The recycling advantage.
What to do with hazardous waste a toxic substance in an essentially unusable form - is a hot issue. Gone are the days when such waste materials were carelessly dumped down the drain or onto the ground.
Increasingly, waste substances are finding their way to licensed waste storage facilities, where they are stored in drums or tanks. Another option is storage at the site where manufacturing or some other process generated the material.
Disposal liability has become a business concern. Recent rulings have stipulated that the party generating the waste material is responsible for the waste in the event of a spill, even if it's no longer at the original site - for example, at a disposal facility - or in the hands of a licensed hauler for disposal.
An alternative to hazardous waste disposal is recycling, which not only conserves resources but can save disposal costs. Also, on-site recycling reduces the risk of a spill and protects against financial liability that can result from a spill.
One industry particularly well suited for hazardous waste recycling is transportation. Millions of vehicles, aircraft and marine vessels translate into millions of gallons of used antifreeze, oil and other lubricants from periodic vehicle servicing.
Because some enterprising minds have engineered technology to recycle waste, businesses now can choose to recycle waste products such as used oil and antifreeze.
NuEra Technologies Inc. is an Anchorage-born distributor of equipment that primarily recycles waste oil and other lubricants. The firm markets filtration equipment, a system for recycling and blending used motor oil, and a variety of furnaces that bum used oil from commercial and industrial sources.
Steve Ransom, co-owner of NuEra, says the firm's business comes mostly from user groups that generate more than 100 gallons of waste product per month. NuEra's Alaska customers include government equipment facilities, such as state, city, borough and village maintenance shops; and businesses, such as trucking, heavy equipment, air transportation, oilfield service and oil companies.
According to Ransom, the business that he founded in 1984 has seen sales increases of 20 percent or more annually. He says he became involved in the recycling equipment business because it "looked like a unique, promising, high-need-type product with a good value return to the customer."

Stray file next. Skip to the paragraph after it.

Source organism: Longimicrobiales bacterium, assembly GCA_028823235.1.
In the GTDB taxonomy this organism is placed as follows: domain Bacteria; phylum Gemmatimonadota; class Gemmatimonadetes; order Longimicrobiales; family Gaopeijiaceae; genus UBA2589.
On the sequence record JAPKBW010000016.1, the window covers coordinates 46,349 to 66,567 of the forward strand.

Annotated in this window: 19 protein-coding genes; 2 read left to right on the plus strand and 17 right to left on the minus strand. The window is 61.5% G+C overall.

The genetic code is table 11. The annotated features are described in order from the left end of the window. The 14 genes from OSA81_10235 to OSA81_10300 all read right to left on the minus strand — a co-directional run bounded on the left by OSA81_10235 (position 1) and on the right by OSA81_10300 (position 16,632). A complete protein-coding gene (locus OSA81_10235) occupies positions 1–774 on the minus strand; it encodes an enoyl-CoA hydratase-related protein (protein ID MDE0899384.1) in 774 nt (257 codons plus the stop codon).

NuEra's most popular product is an oil-recycling furnace, the Black Gold Waste Oil Furnace manufactured by the Robert Sun Co. of Nashville, Tenn. The furnace stores, filters and burns the waste, which can be used crankcase or lubricating oils, automatic transmission fluid or diesel fuel. The end product is a fuel worth more than $1 per gallon. The heat produced during recycling can be tapped to heat buildings or to fuel water heaters.
Wayne Robertson, an environmental attorney and president of the Robert Sun Co., developed the Black Gold furnace after he saw waste oil dumped in a creek. He wanted to make used oil valuable so that it would be recycled instead of dumped and wasted.
Robertson came up with an efficient, low-maintenance unit that is environmentally friendly - and approved by the federal EPA, Underwriters' Laboratories, the Alaska Department of Environmental Conservation and the National Fire Protection Association. In fact, the Black Gold unit was the first waste-oil-burning appliance to pass UL tests.
Black Gold's patented design accommodates anticipated regulations that would require such equipment to produce smokeless burning. The furnace also is odorless and clean-burning. Tests by the Alaska Department of Transportation and Public Facilities show hydrocarbon emissions lower than five parts per million - fewer than produced by a well-tuned car.
Other tests have shown that organic wastes are destroyed at an efficiency rate of more than 99 percent. Benzene, a component of used oil as well as of gasoline and now on the EPA's hazardous waste list, undergoes complete combustion in the furnace and is transformed into water and carbon dioxide.